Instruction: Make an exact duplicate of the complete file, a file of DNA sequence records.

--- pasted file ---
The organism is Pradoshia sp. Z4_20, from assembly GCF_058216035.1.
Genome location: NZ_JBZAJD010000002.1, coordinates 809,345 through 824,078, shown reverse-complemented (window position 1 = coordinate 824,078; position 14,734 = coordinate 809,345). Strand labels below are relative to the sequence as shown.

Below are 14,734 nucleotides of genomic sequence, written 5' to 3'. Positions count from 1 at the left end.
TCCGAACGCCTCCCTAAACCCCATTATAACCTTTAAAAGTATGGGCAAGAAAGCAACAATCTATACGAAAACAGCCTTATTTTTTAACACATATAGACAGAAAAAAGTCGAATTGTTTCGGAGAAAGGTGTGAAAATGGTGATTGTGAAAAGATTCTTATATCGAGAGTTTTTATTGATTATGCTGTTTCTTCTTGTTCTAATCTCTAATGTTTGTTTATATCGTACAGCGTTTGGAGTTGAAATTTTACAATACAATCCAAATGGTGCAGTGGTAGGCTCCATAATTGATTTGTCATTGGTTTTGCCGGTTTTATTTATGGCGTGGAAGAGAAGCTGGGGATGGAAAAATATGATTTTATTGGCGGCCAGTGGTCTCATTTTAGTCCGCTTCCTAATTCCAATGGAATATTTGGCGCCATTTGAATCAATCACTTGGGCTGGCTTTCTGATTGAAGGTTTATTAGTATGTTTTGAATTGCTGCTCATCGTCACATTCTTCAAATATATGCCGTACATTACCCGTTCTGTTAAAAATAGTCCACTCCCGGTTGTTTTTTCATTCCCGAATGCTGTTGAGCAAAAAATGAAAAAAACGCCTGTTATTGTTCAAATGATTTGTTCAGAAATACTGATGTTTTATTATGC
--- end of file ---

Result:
The organism is Pradoshia sp. Z4_20, from assembly GCF_058216035.1.
Genome location: NZ_JBZAJD010000002.1, coordinates 809,345 through 824,078, shown reverse-complemented (window position 1 = coordinate 824,078; position 14,734 = coordinate 809,345). Strand labels below are relative to the sequence as shown.

Below are 14,734 nucleotides of genomic sequence, written 5' to 3'. Positions count from 1 at the left end.
TCCGAACGCCTCCCTAAACCCCATTATAACCTTTAAAAGTATGGGCAAGAAAGCAACAATCTATACGAAAACAGCCTTATTTTTTAACACATATAGACAGAAAAAAGTCGAATTGTTTCGGAGAAAGGTGTGAAAATGGTGATTGTGAAAAGATTCTTATATCGAGAGTTTTTATTGATTATGCTGTTTCTTCTTGTTCTAATCTCTAATGTTTGTTTATATCGTACAGCGTTTGGAGTTGAAATTTTACAATACAATCCAAATGGTGCAGTGGTAGGCTCCATAATTGATTTGTCATTGGTTTTGCCGGTTTTATTTATGGCGTGGAAGAGAAGCTGGGGATGGAAAAATATGATTTTATTGGCGGCCAGTGGTCTCATTTTAGTCCGCTTCCTAATTCCAATGGAATATTTGGCGCCATTTGAATCAATCACTTGGGCTGGCTTTCTGATTGAAGGTTTATTAGTATGTTTTGAATTGCTGCTCATCGTCACATTCTTCAAATATATGCCGTACATTACCCGTTCTGTTAAAAATAGTCCACTCCCGGTTGTTTTTTCATTCCCGAATGCTGTTGAGCAAAAAATGAAAAAAACGCCTGTTATTGTTCAAATGATTTGTTCAGAAATACTGATGTTTTATTATGC